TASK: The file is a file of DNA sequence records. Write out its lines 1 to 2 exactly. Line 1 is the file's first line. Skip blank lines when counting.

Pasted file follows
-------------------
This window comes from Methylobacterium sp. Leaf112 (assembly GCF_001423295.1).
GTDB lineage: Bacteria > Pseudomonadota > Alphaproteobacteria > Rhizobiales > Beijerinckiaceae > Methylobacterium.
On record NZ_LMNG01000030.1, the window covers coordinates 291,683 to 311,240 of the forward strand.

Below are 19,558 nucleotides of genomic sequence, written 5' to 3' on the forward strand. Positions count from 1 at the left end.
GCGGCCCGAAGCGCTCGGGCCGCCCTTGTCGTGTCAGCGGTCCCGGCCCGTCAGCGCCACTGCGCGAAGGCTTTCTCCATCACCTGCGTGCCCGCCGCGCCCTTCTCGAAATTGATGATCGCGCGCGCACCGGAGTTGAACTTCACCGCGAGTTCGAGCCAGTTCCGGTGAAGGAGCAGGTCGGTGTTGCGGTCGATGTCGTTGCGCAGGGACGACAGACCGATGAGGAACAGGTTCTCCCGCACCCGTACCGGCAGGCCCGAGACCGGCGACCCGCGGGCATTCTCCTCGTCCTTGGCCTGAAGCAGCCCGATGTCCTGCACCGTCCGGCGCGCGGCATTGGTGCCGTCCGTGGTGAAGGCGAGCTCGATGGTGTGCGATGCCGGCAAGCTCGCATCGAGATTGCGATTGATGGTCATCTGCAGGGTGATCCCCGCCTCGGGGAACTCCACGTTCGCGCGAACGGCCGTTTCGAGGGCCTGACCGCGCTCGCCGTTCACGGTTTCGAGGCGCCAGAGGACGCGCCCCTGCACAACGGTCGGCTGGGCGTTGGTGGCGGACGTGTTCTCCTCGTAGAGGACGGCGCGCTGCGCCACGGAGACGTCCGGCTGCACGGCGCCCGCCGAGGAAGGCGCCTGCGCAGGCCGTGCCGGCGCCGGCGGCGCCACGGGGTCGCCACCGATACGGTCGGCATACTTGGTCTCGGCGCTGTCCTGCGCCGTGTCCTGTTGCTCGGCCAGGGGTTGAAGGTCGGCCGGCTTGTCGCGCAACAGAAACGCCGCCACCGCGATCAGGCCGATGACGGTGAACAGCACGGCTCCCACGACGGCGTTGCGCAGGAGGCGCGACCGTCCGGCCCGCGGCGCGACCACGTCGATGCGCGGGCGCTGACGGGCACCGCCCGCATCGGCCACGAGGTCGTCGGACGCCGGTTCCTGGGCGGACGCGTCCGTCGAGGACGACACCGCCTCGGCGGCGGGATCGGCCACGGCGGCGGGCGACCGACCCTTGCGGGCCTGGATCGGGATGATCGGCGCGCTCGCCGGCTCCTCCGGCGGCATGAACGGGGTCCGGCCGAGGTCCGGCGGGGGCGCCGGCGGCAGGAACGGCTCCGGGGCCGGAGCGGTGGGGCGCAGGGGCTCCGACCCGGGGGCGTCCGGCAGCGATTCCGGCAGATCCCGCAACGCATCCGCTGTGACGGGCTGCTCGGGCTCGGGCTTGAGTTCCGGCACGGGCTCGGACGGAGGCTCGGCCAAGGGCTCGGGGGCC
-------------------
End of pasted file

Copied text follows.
This window comes from Methylobacterium sp. Leaf112 (assembly GCF_001423295.1).
GTDB lineage: Bacteria > Pseudomonadota > Alphaproteobacteria > Rhizobiales > Beijerinckiaceae > Methylobacterium.